and also remember this is someones business. it is not a play ground. as a business owner nothing peeved me more than kids running around and touching stuff and rearranging stuff. this was stuff that belonged to me. and every time your child moved something it cost me money. not to mention stuff that got lost or broken or damaged some other way. if your child needs to run or move around take them to a park. not a business.
Just playing devil's advocate here, I am NOT advocating letting child do these things, but again don't misplaced and damaged items happen with adults as well? I know I've freqently seen someone carry something around the store and decide they don;t want it and just plop it on a shelf somewhere. I've also seen adults break things, shattering a pickle jar was a most recent scene in aisle 4.
post #111 of 182
I don't let them run "around", but they don't have to be confined either. They can walk along with me, ahead of me, behind me, or linger in an aisle and catch up with me. I don't worry one iota about their safety, no one is going to take them, they'll be just fine.

That being said, my three older ones that were/are allowed to do this were always very well behaved. I didn't have to worry about them being loud or destructive. I could give them the freedom to roam without worry. We'll see how #4 goes when it's time!
post #112 of 182
Quote:
Originally Posted by BrandiRhoades View Post
I don't mean to sound snarky, but I have a hard time understanding when parents say things like this. I can imagine even my DD, who is very laid back, giving me a hard time about being required to be in a cart at 5! There's no way DS would've done that without really being ticked off about it.

We actually saw a girl about 5 or 6 in a cart recently, and DD (who's 2) said, "ahhh, a baby." The girl said, "hey I'm not a baby. You're little." DS said, "well you're in the cart," and the girl glared at her mom. It was pretty funny, and I guess that's how I view the situation for "big kids" in carts.

I suppose we're really more consensual than I imagine when I think of CL because I realize when reading/witnessing other people's parenting that we don't force much on the kiddos. I don't expect them to sit in the cart while I shop for groceries unless they want to. If we're crunched for time, I really try to make it more of a game. "Who can find the carrots?" and that sort of thing.
I have "allowed" my DD to walk with me pretty much since she first learned how I walked my 9 month old through plenty of stores... But we still at 6 do a lot of riding in the cart. DD knows the rules they are shes eaither walks with me she gets distrated easily and while shes is not destructive shes will bang into people knock thigns down because she goes into her own world and doesn't pay attention so we taught her to listen to her body if shes more into "talking/singing" then please sit in the cart and you can talk sing all you want (she is like that person that can't chew gum and walk at the same time ) If she is prepared to walk listen and not drop 15 things she is welcomed to. She spends a LOT of time riding in the cart . However its very rare I insist she does its deffiently her choice.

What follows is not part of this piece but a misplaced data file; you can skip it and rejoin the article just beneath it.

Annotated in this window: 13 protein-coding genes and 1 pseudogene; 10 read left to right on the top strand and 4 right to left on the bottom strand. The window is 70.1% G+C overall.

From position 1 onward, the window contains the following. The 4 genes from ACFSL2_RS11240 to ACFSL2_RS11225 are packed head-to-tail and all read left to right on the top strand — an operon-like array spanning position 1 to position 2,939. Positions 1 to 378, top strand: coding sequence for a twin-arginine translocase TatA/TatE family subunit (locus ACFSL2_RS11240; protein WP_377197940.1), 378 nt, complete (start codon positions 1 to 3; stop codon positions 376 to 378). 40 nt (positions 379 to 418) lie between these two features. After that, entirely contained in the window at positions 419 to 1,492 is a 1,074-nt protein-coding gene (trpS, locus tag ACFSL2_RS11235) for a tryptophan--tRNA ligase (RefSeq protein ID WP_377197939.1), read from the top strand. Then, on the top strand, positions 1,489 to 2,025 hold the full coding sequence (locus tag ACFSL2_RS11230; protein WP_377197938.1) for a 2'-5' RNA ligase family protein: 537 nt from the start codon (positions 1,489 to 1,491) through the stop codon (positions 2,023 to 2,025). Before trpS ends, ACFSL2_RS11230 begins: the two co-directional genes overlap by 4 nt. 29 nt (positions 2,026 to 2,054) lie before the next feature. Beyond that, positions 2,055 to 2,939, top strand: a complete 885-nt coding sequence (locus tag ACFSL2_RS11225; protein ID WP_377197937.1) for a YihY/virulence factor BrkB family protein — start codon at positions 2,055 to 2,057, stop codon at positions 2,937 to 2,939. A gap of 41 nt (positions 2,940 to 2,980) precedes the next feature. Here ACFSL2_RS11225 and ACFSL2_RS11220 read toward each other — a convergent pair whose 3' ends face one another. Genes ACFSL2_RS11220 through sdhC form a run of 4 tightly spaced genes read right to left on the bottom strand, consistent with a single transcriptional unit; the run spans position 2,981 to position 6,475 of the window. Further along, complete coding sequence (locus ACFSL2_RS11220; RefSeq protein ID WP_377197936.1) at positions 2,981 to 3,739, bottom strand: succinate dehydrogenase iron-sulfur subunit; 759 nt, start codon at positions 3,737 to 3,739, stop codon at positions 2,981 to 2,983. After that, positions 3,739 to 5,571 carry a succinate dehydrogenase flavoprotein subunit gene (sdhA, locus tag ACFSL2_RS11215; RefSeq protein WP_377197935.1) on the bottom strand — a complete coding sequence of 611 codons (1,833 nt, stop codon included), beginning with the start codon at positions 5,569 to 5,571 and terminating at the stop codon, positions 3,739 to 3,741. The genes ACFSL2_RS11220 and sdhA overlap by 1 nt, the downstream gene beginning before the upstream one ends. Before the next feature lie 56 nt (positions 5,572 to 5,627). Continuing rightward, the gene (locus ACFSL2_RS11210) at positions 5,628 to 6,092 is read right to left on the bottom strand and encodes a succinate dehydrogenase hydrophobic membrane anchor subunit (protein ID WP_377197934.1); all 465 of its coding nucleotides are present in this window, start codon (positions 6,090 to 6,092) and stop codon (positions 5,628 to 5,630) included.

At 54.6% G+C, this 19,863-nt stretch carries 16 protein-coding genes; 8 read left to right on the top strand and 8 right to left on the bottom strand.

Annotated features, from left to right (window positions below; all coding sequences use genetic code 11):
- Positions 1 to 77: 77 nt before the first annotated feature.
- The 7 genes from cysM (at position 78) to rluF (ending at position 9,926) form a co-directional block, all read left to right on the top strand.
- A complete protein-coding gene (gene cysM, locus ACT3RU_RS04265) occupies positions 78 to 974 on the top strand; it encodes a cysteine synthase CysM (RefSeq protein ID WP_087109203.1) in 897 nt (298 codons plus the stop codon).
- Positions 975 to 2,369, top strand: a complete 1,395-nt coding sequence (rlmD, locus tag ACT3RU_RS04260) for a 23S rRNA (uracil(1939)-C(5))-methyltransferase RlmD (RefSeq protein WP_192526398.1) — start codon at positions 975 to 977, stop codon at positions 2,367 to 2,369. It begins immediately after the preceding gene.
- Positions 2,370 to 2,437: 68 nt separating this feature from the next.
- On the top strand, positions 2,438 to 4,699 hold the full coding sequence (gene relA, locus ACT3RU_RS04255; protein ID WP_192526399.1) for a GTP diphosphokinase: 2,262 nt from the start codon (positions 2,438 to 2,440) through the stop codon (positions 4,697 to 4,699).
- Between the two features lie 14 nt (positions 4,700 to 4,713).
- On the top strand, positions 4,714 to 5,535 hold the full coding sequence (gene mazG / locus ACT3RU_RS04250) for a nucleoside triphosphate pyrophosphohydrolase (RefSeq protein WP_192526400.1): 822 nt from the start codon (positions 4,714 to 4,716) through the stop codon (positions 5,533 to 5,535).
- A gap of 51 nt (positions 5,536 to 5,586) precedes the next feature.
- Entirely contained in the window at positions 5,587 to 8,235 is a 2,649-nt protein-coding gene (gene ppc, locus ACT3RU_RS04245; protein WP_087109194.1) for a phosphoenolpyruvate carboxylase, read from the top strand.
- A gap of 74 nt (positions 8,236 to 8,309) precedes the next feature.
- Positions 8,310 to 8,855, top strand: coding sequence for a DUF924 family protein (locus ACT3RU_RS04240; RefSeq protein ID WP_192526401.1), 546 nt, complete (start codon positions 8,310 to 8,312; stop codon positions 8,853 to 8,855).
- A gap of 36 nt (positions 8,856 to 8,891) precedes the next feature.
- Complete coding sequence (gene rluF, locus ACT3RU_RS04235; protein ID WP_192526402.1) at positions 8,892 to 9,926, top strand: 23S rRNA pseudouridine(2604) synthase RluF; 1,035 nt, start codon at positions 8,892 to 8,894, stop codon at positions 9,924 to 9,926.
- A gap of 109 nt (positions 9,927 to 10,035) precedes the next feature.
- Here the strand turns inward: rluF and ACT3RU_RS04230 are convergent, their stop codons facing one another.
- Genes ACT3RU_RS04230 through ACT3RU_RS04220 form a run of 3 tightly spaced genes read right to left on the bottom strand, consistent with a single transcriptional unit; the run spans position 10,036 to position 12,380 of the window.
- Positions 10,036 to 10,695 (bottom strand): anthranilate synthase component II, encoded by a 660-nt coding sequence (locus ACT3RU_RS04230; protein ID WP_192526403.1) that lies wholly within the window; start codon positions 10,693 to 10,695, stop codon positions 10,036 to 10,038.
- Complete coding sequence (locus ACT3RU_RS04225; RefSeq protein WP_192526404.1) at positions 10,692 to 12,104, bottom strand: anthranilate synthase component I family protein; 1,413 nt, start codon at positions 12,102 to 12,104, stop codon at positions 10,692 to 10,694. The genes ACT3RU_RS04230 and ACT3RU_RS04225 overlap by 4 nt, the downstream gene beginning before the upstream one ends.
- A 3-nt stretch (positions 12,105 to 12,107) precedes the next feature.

Deanna
post #113 of 182
Quote:
Originally Posted by kiwiva View Post
I don't let DD run around. I don't really think it's safe. They can so quickly dart and get into something they shouldn't or have someone crash into them with a cart or whatever.
Yea, I have actually knocked over a toddler with a cart before...they came out of nowhere and I didn't see them till it was too late and I'd already ran into them. I do not let Travis run around the store, but I do let him out of the cart if he will hold someones hand and stay with us...if he doesn't, he knows he has to get back into the cart.
post #114 of 182
Quote:
Originally Posted by sisteeesmama View Post
her daddy pretend to be chasing her. She could not would not get away from us and my husband would not allow her to get in other people's way any more than anyone else does at the grocery store.
but I think there is a difference here. If an adult gets in my way at the grocery store I can easily see them and stop and not run them over with a shopping cart. But with a sling on, a toddler in the seat part of the cart, two kids holding on to either side of the cart, and a couple large items in the cart there is no way I'd see a toddler getting in my way. I think until you are tall enough for your head to be well over the top of the cart you shouldn't be allowed to wander for that reason alone...
post #115 of 182
Hold on.

Are we talking about letting a child lead the way and enjoy the store while the parent supervises the exploration (and presumably is done shopping, hasn't started, or is taking a break), or not supervising your kids when you shop?

We do the first, not the second.
post #116 of 182
This is JME of course, but I think my friends who say they're all about freedom and experiences just don't want to deal w/ a tantrum. It's easier to let LO run around or have Daddy chase them than to teach them proper behavior in a store. But eventually, it'll have to be taught. They're just putting it off. Well and good for them, but I don't think they take into consideration the inconvenience and irritation it causes others.